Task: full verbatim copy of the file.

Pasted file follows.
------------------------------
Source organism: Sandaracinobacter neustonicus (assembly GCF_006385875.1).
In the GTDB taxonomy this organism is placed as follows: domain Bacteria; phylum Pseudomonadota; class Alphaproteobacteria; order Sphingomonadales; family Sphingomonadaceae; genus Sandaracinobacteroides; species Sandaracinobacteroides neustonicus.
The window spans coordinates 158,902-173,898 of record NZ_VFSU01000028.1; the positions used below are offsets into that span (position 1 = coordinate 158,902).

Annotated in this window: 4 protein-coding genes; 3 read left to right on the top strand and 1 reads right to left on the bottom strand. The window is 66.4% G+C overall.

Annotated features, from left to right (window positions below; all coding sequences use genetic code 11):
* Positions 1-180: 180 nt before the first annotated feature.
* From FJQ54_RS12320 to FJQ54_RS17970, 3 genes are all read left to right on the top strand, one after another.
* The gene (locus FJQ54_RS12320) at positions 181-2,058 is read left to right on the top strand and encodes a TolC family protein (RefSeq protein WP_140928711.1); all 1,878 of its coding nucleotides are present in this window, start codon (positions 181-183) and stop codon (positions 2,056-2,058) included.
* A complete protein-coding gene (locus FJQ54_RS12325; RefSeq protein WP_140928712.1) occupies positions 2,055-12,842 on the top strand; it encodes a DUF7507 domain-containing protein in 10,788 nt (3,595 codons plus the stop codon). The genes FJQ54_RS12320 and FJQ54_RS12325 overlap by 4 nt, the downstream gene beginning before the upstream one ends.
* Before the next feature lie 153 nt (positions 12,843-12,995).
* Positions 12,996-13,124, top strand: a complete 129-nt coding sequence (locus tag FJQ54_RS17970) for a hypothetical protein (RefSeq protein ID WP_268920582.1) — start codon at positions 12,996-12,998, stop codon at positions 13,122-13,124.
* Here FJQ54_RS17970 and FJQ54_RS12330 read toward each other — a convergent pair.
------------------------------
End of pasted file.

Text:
Source organism: Sandaracinobacter neustonicus (assembly GCF_006385875.1).
In the GTDB taxonomy this organism is placed as follows: domain Bacteria; phylum Pseudomonadota; class Alphaproteobacteria; order Sphingomonadales; family Sphingomonadaceae; genus Sandaracinobacteroides; species Sandaracinobacteroides neustonicus.
The window spans coordinates 158,902-173,898 of record NZ_VFSU01000028.1; the positions used below are offsets into that span (position 1 = coordinate 158,902).

Annotated in this window: 4 protein-coding genes; 3 read left to right on the top strand and 1 reads right to left on the bottom strand. The window is 66.4% G+C overall.

Annotated features, from left to right (window positions below; all coding sequences use genetic code 11):
* Positions 1-180: 180 nt before the first annotated feature.
* From FJQ54_RS12320 to FJQ54_RS17970, 3 genes are all read left to right on the top strand, one after another.
* The gene (locus FJQ54_RS12320) at positions 181-2,058 is read left to right on the top strand and encodes a TolC family protein (RefSeq protein WP_140928711.1); all 1,878 of its coding nucleotides are present in this window, start codon (positions 181-183) and stop codon (positions 2,056-2,058) included.
* A complete protein-coding gene (locus FJQ54_RS12325; RefSeq protein WP_140928712.1) occupies positions 2,055-12,842 on the top strand; it encodes a DUF7507 domain-containing protein in 10,788 nt (3,595 codons plus the stop codon). The genes FJQ54_RS12320 and FJQ54_RS12325 overlap by 4 nt, the downstream gene beginning before the upstream one ends.
* Before the next feature lie 153 nt (positions 12,843-12,995).
* Positions 12,996-13,124, top strand: a complete 129-nt coding sequence (locus tag FJQ54_RS17970) for a hypothetical protein (RefSeq protein ID WP_268920582.1) — start codon at positions 12,996-12,998, stop codon at positions 13,122-13,124.
* Here FJQ54_RS17970 and FJQ54_RS12330 read toward each other — a convergent pair.